E85 is a form of fuel that is used in specific vehicles. It is 85% ethanol, so it is not appropriate fuel for every vehicle. Only vehicles that are declared by the manufacturer as being capable of using this fuel should use it. These vehicles are usually designated as being a flexible fuel vehicle, or FFV.
The primary benefit of E85 fuel is that it reduces personal consumption levels of fuels that are based on fossil fuels. Ethanol in the United States is usually produced from corn products, which means the fuel for your vehicle is based on a renewable product instead. That means there can be a personal reduction in one’s carbon footprint when E85 is used on a regular basis.
The key disadvantage of using E85 fuel is that it is not usually as efficient as “regular” fuel that other vehicles use. FFV owners usually see lower miles per gallon with this type of fuel. The total mileage that a vehicle on E85 can achieve may be over 50% lower than the total mileage that a vehicle using traditional fuels can achieve.
Here are some additional E85 pros and cons to think about if you’re in the market for a FFV.
Additional Pros of E85 Fuel
1. It allows for additional horsepower.
If you own a high-performance vehicle, then E85 fuel is an excellent option, assuming it is available in your community. E85 has an increased resistance to detonation compared to other fuels. That means it can achieve the power of high-quality racing fuels for a fraction of the price. In some ways, it even duplicates what a methanol injection can provide do cooldown the air-fuel charge.
2. Older vehicles can convert to E85.
Although E85 can only be run in vehicles that are designated as an FFV, that doesn’t mean you can’t make your vehicle a flexible fuel vehicle. It is possible to convert older vehicles to accept this new fuel. That does mean you may need to go through the expense of a complete fuel system upgrade, however, so it may be more suited to a sports car than a minivan. That is because it has less overall potential energy compared to regular gasoline.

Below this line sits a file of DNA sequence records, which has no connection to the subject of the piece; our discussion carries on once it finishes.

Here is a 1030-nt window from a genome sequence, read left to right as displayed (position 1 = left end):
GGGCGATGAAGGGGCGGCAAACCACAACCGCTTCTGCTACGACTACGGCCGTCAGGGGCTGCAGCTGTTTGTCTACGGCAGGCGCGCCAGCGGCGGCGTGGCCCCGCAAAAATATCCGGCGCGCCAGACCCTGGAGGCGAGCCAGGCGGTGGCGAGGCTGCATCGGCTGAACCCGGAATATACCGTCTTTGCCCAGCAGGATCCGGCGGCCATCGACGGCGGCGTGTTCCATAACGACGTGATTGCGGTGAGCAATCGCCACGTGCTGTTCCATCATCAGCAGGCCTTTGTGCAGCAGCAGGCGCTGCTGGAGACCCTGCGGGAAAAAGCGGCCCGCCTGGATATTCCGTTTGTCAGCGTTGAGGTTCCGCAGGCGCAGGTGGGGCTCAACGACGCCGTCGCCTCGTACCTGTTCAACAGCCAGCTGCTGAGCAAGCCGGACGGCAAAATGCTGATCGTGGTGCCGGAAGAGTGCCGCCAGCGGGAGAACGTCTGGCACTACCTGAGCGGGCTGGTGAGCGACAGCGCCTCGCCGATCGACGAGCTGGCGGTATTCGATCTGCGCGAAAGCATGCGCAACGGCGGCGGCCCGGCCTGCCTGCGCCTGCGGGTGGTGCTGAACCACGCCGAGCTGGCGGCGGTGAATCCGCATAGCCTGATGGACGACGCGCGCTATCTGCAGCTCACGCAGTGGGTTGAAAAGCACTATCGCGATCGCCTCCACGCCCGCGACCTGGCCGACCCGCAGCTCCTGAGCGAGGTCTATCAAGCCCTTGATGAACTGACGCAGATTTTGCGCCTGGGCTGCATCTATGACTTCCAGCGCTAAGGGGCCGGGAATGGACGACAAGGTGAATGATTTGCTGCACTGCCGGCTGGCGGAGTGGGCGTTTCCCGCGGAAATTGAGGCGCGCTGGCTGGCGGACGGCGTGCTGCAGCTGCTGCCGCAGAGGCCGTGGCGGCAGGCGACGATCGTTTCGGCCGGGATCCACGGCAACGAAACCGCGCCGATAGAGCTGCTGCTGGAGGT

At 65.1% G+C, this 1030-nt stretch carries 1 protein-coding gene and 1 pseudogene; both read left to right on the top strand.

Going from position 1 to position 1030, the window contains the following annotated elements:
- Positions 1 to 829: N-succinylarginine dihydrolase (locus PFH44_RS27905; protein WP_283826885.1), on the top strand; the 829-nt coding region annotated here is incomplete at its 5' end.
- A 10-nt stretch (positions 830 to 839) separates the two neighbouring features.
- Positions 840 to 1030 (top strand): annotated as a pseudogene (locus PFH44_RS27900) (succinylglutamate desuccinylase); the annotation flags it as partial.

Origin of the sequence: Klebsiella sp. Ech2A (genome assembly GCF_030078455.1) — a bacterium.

3. It offers a higher level of adaptability.
Current gasoline products usually include up to a 10% ethanol blend. It isn’t always advertised, but there is a notice on the pump that the fuel may contain levels of that much ethanol. Vehicles have been able to accept a blend of up to 10% since 1980, which means most drivers have been using domestic fuels for several decades. For newer engines with high compression ratios, ethanol offers the adaptability that is often required.
4. Corn plants absorb carbon dioxide.
When growing corn for E85, the plants are able to remove carbon dioxide from the atmosphere. This reduces the overall impact that the ethanol fuel has on the atmosphere since the emissions that are created can also be absorbed by the corn.
5. It creates a positive energy balance.
One of the biggest myths about ethanol is that it requires more energy than it yields. Research from the Argonne National Laboratory discovered that corn-based ethanol delivers a positive energy balance of 8.8 megajoules per liter. That means it is about 6 times better than the first generation of biofuels that originally hit the market.
Additional Cons of E85 Fuel
1. The availability of E85 fuel is somewhat limited.